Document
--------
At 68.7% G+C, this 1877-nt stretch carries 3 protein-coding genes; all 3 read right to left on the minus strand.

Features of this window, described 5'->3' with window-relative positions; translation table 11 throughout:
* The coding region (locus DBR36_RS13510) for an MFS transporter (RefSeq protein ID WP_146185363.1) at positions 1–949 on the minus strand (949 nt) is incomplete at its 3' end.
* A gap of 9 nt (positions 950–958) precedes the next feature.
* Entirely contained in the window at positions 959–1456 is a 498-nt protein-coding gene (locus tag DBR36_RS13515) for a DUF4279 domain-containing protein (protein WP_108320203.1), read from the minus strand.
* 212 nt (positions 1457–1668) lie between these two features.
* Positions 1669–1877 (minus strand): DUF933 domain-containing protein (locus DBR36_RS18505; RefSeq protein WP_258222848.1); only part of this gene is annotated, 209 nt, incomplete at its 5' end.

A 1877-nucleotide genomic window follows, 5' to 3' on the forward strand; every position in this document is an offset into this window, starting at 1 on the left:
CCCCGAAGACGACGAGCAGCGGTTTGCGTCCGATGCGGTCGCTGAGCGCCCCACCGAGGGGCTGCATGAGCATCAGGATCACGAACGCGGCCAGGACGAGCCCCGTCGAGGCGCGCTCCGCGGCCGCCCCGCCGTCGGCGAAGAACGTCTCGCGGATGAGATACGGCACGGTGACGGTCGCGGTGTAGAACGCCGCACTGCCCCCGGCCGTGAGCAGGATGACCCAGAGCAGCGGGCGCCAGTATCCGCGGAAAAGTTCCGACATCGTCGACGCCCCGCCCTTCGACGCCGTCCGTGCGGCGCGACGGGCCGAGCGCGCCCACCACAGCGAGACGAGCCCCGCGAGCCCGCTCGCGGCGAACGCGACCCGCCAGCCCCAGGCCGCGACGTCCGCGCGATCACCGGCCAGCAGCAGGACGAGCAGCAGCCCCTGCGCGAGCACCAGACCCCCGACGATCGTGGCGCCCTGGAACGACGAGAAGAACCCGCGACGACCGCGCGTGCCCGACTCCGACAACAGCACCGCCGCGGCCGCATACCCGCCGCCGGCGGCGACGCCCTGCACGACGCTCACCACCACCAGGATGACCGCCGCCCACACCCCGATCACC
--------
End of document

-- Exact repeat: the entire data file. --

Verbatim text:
At 68.7% G+C, this 1877-nt stretch carries 3 protein-coding genes; all 3 read right to left on the minus strand.

Features of this window, described 5'->3' with window-relative positions; translation table 11 throughout:
* The coding region (locus DBR36_RS13510) for an MFS transporter (RefSeq protein ID WP_146185363.1) at positions 1–949 on the minus strand (949 nt) is incomplete at its 3' end.
* A gap of 9 nt (positions 950–958) precedes the next feature.
* Entirely contained in the window at positions 959–1456 is a 498-nt protein-coding gene (locus tag DBR36_RS13515) for a DUF4279 domain-containing protein (protein WP_108320203.1), read from the minus strand.
* 212 nt (positions 1457–1668) lie between these two features.
* Positions 1669–1877 (minus strand): DUF933 domain-containing protein (locus DBR36_RS18505; RefSeq protein WP_258222848.1); only part of this gene is annotated, 209 nt, incomplete at its 5' end.

A 1877-nucleotide genomic window follows, 5' to 3' on the forward strand; every position in this document is an offset into this window, starting at 1 on the left:
CCCCGAAGACGACGAGCAGCGGTTTGCGTCCGATGCGGTCGCTGAGCGCCCCACCGAGGGGCTGCATGAGCATCAGGATCACGAACGCGGCCAGGACGAGCCCCGTCGAGGCGCGCTCCGCGGCCGCCCCGCCGTCGGCGAAGAACGTCTCGCGGATGAGATACGGCACGGTGACGGTCGCGGTGTAGAACGCCGCACTGCCCCCGGCCGTGAGCAGGATGACCCAGAGCAGCGGGCGCCAGTATCCGCGGAAAAGTTCCGACATCGTCGACGCCCCGCCCTTCGACGCCGTCCGTGCGGCGCGACGGGCCGAGCGCGCCCACCACAGCGAGACGAGCCCCGCGAGCCCGCTCGCGGCGAACGCGACCCGCCAGCCCCAGGCCGCGACGTCCGCGCGATCACCGGCCAGCAGCAGGACGAGCAGCAGCCCCTGCGCGAGCACCAGACCCCCGACGATCGTGGCGCCCTGGAACGACGAGAAGAACCCGCGACGACCGCGCGTGCCCGACTCCGACAACAGCACCGCCGCGGCCGCATACCCGCCGCCGGCGGCGACGCCCTGCACGACGCTCACCACCACCAGGATGACCGCCGCCCACACCCCGATCACC